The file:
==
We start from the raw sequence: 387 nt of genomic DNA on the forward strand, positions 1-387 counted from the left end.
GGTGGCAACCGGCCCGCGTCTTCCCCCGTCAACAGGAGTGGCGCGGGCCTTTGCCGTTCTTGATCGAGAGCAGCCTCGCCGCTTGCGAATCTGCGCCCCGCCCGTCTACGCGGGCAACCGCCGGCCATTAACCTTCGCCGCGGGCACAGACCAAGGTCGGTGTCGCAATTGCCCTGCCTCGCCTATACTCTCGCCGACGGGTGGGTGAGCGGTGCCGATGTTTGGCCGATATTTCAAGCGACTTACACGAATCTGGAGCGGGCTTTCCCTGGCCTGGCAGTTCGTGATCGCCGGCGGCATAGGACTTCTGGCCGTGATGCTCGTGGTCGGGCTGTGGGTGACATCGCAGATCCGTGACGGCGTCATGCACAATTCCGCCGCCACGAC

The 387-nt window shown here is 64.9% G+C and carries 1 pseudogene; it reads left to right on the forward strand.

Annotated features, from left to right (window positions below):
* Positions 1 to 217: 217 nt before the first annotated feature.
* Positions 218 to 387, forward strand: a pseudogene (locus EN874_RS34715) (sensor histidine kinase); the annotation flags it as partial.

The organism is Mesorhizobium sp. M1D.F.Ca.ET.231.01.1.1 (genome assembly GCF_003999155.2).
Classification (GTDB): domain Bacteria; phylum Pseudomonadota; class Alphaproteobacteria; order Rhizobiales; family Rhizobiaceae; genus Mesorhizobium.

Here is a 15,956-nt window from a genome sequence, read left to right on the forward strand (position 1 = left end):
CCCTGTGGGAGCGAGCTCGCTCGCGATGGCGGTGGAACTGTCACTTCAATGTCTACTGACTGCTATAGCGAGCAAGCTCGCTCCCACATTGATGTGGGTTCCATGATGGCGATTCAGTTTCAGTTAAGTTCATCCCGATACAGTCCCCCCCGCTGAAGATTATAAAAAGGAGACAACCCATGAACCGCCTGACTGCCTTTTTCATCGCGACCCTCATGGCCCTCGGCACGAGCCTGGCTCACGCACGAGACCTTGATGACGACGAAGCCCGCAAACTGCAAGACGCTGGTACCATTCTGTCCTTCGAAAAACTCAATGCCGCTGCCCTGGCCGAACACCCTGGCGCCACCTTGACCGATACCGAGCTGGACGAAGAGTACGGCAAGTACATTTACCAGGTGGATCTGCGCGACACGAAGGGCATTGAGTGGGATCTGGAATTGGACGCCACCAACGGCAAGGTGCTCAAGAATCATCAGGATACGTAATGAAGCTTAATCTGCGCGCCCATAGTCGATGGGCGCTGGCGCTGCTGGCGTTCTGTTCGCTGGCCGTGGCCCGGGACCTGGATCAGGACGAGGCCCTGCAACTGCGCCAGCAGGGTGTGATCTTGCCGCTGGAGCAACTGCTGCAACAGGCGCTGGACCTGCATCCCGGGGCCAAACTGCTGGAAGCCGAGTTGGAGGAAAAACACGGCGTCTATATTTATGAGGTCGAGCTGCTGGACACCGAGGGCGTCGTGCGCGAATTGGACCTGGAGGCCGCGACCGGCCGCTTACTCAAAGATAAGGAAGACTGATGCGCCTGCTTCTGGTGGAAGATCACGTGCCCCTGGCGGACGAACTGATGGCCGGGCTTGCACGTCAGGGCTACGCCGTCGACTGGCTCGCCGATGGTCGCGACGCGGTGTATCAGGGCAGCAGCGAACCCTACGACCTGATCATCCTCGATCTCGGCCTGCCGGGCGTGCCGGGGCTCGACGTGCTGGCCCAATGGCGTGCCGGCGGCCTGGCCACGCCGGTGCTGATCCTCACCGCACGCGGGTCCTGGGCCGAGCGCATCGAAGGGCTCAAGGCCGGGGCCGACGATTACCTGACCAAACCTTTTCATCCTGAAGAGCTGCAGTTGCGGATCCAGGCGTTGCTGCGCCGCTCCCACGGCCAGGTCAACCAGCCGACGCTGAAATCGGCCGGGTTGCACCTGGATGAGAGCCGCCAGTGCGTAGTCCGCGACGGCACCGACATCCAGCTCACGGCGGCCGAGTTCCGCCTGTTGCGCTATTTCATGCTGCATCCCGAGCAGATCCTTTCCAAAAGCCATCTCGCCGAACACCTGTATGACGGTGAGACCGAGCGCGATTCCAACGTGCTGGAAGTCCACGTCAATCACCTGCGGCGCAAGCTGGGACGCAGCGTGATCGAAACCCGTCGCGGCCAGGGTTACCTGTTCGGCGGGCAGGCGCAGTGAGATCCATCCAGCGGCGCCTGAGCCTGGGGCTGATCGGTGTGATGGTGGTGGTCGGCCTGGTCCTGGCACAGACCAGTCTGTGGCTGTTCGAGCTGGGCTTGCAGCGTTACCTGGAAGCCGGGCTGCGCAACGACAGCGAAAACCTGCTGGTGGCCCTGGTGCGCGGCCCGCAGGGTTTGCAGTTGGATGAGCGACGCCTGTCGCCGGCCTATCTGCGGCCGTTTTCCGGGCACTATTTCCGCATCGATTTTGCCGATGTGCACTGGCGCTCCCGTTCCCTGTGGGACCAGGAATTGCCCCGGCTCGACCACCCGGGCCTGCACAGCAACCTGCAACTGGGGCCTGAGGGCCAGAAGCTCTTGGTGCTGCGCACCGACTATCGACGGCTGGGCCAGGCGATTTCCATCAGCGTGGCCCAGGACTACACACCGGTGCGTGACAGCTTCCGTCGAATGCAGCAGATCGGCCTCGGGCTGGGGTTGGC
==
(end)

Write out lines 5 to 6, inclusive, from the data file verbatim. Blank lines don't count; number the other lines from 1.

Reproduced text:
* Positions 1 to 217: 217 nt before the first annotated feature.
* Positions 218 to 387, forward strand: a pseudogene (locus EN874_RS34715) (sensor histidine kinase); the annotation flags it as partial.